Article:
Subject: RE: For Approval: Microsoft Permissive License
From: "Philippe Verdy" <>
Date: Sun, 30 Sep 2007 20:30:37 +0200

Rick Moen [] wrote:
> Quoting David Woolley (
> > In intellectual property law cases brought by large companies against
> > small organisations, the decision of the courts is almost irrelevant as
> > the cost of defending the case is enough to put off the small one.  This
> > is why trivial patents are such a problem.
> We are unlikely, here, to be able to address the problem of abuse of the
> courts.

In almost all cases (at least in democratic countries), these are not abuses
by courts, but only by lawyers profiting from their unbalanced rights
permitted by laws. Courts andjudges are limited in their action by laws and
can't reject rights granted to defendants by laws, even if they are abusing

No law for example limits the amount of money spent in defending a case,
these being allowed to exceed without any limitation the amount of money
involved in the dispute, and no judge can decide about such limitation;
consequently, lawyers are abusing these rights as far as their clients can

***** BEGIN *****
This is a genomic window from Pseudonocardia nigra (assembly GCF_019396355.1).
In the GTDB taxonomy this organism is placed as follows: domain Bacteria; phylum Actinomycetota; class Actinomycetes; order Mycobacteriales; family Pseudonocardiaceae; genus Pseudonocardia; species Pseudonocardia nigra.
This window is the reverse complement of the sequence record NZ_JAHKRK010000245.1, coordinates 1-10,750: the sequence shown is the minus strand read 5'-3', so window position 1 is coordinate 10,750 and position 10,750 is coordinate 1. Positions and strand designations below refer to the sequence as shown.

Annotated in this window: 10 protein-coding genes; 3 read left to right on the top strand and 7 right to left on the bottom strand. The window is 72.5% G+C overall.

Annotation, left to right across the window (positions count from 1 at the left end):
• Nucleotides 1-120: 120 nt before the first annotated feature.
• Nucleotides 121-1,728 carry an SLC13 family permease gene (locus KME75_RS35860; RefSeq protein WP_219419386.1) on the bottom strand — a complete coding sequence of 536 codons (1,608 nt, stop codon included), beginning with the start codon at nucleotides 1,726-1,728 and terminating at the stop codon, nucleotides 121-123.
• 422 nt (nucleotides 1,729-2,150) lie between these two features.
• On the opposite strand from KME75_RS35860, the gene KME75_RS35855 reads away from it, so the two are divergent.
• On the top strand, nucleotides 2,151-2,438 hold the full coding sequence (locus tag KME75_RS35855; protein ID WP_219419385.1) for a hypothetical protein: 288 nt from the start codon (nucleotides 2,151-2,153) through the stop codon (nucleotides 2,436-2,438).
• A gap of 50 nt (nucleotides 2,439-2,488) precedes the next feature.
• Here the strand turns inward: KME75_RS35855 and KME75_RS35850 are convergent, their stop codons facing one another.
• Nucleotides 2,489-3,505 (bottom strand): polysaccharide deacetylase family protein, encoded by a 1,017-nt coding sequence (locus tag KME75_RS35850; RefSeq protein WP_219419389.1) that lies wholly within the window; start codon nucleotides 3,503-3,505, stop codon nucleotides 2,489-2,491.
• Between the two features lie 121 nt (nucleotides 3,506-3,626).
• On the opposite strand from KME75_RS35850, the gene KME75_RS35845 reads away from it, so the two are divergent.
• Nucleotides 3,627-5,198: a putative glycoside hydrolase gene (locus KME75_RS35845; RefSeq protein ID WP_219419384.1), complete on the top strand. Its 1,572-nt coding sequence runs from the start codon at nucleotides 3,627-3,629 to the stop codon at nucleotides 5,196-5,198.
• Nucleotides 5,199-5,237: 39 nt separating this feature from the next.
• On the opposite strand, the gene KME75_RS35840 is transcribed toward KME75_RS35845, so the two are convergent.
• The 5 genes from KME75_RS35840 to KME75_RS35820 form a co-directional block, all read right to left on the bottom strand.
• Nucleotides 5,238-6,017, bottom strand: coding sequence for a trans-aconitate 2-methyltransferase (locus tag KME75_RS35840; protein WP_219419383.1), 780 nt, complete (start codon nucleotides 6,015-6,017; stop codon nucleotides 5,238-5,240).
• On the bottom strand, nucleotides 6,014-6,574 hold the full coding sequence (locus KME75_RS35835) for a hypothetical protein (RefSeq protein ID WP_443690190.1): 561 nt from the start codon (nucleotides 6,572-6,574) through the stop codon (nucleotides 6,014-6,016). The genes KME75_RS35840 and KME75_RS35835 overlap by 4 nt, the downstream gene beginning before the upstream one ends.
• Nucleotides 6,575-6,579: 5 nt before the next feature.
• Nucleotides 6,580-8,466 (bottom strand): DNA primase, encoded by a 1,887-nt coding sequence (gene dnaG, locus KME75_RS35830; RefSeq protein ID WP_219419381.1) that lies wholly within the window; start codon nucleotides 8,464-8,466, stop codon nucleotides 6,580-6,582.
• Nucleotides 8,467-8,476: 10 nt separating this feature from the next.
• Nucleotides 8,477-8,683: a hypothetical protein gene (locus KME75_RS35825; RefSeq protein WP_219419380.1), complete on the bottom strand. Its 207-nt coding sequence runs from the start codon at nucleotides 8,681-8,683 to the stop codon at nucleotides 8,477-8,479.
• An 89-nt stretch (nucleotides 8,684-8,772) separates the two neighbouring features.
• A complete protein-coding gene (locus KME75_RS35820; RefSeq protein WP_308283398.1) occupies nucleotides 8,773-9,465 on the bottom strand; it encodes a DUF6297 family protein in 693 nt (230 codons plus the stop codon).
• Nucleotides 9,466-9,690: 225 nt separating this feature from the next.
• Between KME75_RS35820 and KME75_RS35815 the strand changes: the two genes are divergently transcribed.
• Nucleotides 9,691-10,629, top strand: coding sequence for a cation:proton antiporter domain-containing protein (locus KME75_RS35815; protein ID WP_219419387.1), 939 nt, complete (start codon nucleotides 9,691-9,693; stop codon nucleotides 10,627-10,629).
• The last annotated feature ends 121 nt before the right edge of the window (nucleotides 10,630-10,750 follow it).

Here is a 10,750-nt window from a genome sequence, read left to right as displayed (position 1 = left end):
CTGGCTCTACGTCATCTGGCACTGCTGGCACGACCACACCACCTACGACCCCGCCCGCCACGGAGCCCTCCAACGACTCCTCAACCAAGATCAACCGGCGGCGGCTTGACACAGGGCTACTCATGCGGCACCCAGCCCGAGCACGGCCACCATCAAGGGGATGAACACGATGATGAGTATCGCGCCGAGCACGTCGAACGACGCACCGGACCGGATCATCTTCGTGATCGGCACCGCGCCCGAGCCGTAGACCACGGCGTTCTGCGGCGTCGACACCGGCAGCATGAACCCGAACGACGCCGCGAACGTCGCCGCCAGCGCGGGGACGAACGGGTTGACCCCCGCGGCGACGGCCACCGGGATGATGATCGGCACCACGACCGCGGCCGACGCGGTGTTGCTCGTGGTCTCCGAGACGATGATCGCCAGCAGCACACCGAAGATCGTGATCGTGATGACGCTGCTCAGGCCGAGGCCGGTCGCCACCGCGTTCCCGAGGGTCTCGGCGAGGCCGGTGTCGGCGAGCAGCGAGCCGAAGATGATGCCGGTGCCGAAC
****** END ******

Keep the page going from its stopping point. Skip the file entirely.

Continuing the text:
pay them (they absolutely don't care about the involved charges they create
to their opponents in a (fair?) trial.

The only limitations are about procedures (and there exists some laws
protecting courts from abuse of procedures, because this involves very
costly charges to the public, not always covered by the defendants). So
after some time, a decision must be made, and the disputing parties will
have to share the charge of the trial: but even in this case, if the smaller
defendant has to support this share equally, this will be clearly unbalanced
in favour of the bigger one.

In other words, the smaller defendant almost always loose in a commercial
trial. (There are other procedures for criminal trials, or trials against
the government, that grant larger rights to individual defendants, to better
balance the rights, and limiting the usage of procedures by the larger
defendant, but such things are not found in commercial trials, where a
public court, acting as a neutral third-party with no interest for any of
the two defendants, is requested to make an arbitration.

Today, for many of these trials, the solution of ombudsmen (mediation) is
far better for all defendants: in such simplified procedure, NO decision is
made by the ombudsman directly, but the ombudsman helps within a fair
negociation, made without requiring the presence of a lawyer. Both parties
are making concessions and are signing a mutual agreement or contract, that
is then officially registered by the ombudsman. The case will go to a court,
waiting for a decision by a udge, only if such mutual agreement can't be

In every trial, such arrangement should always be allowed at any time, to
put an end to the trial (and in this case, no judge decision should
interfere, unless the content of the contract is proven later that it is
unbalanced and inapplicable by one party).